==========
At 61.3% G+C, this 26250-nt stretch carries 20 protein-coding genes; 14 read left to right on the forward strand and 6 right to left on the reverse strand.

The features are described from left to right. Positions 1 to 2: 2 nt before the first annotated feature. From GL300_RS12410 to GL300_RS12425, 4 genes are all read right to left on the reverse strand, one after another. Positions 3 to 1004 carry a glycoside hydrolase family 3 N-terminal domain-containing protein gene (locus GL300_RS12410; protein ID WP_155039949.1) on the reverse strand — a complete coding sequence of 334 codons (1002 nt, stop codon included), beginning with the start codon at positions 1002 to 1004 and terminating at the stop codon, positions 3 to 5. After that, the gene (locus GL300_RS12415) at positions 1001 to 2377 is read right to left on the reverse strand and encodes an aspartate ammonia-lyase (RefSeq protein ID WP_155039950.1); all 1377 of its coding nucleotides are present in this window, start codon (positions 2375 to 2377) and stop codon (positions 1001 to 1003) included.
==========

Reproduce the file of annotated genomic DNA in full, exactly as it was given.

At 61.3% G+C, this 26250-nt stretch carries 20 protein-coding genes; 14 read left to right on the forward strand and 6 right to left on the reverse strand.

The features are described from left to right. Positions 1 to 2: 2 nt before the first annotated feature. From GL300_RS12410 to GL300_RS12425, 4 genes are all read right to left on the reverse strand, one after another. Positions 3 to 1004 carry a glycoside hydrolase family 3 N-terminal domain-containing protein gene (locus GL300_RS12410; protein ID WP_155039949.1) on the reverse strand — a complete coding sequence of 334 codons (1002 nt, stop codon included), beginning with the start codon at positions 1002 to 1004 and terminating at the stop codon, positions 3 to 5. After that, the gene (locus GL300_RS12415) at positions 1001 to 2377 is read right to left on the reverse strand and encodes an aspartate ammonia-lyase (RefSeq protein ID WP_155039950.1); all 1377 of its coding nucleotides are present in this window, start codon (positions 2375 to 2377) and stop codon (positions 1001 to 1003) included.